The Janka hardness test measures the hardness of wood. It involves measuring the force required to press a steel ball around 1/2″ in diameter, into the test wood, until it is half way embedded. It is one of the best measures of the ability of a wood species to withstand denting and wear. It is also a good indicator of how hard a species is to saw or nail.
Please note, no flooring is ever tested and these are general guidelines provided by industry testing. The test is done with rough lumber stock that can range from 1″ to 2″ thick. These numbers are an average, a standard deviation exists for each species, but these numbers do not get published.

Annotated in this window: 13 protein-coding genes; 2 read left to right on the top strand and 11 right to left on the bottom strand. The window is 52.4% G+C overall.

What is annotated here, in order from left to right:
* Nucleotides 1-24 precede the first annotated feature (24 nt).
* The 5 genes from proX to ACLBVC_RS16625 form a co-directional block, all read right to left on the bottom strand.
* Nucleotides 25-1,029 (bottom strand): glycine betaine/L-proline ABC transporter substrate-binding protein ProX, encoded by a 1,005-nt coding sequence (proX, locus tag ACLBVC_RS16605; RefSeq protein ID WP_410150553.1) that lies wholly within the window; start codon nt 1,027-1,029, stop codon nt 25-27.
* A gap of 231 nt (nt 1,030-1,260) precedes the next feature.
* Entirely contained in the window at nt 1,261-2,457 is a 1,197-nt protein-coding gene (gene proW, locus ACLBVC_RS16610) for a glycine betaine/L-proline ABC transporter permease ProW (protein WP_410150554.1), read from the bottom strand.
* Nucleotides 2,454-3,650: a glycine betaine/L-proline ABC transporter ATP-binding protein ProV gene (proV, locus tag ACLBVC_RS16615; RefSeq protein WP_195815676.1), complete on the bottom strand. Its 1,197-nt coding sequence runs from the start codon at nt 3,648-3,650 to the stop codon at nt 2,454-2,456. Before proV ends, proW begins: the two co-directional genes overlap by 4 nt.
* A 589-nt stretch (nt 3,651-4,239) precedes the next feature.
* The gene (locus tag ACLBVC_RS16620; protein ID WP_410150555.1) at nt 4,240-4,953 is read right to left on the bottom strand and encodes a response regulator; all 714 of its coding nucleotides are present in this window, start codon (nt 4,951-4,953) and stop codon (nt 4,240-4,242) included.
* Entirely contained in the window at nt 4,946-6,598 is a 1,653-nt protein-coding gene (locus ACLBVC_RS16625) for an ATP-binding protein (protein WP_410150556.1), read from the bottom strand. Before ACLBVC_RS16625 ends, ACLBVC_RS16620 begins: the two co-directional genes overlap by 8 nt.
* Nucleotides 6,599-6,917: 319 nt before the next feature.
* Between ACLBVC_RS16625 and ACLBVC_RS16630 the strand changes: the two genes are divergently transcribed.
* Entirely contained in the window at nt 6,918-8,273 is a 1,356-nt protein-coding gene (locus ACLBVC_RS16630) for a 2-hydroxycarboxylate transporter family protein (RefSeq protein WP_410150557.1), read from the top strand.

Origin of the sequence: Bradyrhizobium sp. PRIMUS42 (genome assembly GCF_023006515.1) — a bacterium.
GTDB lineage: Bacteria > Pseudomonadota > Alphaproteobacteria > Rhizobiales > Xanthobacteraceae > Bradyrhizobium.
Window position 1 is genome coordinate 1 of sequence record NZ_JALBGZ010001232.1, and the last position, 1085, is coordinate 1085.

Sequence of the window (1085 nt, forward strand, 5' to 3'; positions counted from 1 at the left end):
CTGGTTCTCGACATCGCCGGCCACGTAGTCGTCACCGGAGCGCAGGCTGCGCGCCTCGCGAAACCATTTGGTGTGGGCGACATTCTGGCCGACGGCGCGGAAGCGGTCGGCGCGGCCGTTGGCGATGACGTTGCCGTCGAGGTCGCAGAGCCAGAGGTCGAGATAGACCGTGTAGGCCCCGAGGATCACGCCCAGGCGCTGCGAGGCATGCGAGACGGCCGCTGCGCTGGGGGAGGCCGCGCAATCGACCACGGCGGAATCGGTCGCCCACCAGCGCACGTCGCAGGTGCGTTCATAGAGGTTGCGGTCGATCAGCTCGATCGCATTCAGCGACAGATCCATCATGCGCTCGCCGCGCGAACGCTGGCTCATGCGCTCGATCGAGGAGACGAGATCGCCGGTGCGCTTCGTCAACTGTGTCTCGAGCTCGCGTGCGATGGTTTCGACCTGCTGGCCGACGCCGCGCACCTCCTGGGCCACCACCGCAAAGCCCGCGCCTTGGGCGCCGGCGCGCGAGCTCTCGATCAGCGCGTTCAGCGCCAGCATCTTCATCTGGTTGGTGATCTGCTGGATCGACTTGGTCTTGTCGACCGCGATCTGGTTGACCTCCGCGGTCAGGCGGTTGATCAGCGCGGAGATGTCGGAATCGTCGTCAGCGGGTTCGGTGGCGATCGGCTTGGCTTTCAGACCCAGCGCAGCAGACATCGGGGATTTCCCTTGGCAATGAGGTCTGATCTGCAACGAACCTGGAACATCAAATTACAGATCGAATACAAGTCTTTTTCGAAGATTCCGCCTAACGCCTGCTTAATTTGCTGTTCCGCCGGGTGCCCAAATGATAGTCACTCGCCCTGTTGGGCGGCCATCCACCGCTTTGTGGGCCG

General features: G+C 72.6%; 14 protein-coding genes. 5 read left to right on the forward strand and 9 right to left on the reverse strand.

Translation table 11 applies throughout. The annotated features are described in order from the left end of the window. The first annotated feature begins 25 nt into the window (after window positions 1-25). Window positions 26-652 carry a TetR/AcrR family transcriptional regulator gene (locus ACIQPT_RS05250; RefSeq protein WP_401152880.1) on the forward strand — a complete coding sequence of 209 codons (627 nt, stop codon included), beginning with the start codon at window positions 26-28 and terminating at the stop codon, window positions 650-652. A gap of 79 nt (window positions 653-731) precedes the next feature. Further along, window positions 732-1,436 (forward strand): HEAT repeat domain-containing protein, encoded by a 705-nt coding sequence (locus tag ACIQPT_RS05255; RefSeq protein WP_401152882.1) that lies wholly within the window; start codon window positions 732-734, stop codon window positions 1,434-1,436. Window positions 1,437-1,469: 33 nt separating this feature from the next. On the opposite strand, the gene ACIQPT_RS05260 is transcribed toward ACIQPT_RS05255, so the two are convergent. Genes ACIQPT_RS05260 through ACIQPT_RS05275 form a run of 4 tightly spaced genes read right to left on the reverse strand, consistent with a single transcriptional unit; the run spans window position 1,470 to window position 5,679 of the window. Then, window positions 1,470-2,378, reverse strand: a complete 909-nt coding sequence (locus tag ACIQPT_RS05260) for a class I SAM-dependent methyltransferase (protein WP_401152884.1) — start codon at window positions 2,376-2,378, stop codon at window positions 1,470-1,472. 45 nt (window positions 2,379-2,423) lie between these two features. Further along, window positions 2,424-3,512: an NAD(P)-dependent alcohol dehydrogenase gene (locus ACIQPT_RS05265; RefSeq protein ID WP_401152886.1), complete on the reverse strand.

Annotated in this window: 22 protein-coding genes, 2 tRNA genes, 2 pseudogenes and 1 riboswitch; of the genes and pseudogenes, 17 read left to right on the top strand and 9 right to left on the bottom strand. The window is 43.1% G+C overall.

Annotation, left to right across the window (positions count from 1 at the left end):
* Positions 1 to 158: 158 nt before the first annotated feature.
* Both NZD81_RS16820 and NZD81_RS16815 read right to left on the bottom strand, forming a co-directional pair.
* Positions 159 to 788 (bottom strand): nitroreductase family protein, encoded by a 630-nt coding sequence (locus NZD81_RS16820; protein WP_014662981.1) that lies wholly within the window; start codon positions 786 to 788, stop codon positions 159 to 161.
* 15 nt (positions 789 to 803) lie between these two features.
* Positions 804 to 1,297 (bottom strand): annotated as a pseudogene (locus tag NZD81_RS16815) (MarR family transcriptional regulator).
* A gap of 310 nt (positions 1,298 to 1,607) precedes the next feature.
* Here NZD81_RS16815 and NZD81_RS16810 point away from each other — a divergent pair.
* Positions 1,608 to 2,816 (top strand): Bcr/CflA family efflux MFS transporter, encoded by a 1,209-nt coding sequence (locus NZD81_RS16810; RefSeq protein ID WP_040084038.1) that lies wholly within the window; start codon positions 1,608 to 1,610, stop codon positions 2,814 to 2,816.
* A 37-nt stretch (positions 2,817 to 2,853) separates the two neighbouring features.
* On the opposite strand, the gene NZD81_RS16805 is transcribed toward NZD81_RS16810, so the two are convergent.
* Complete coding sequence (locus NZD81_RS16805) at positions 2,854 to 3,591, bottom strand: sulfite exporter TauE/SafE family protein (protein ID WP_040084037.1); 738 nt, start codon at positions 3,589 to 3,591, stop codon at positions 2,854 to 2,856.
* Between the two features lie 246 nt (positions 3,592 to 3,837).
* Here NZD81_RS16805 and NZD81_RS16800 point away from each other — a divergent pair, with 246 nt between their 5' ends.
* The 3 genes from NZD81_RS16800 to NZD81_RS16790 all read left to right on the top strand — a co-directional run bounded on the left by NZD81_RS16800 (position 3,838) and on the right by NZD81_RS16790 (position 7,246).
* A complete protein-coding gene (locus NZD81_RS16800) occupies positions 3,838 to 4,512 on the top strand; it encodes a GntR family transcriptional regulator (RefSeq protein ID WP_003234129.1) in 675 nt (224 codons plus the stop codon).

For wood flooring in particular, several things could contribute to a higher or lower relative number. For example, type of grain (quartersawn, flatsawn or rift sawn) may all have different results within the same species and grade.
These numbers do give a good overall idea of what you can expect for durability from your flooring choice. Remember, a lower number doesn’t necessarily mean a floor can’t last a long time. There are still plenty of Eastern White Pine floors from 200+ years ago in our (and many other) local community.
White Oak: 1360
Red Oak: 1290
Southern Yellow Pine: 780 (Estimate based on the 3 sub species used)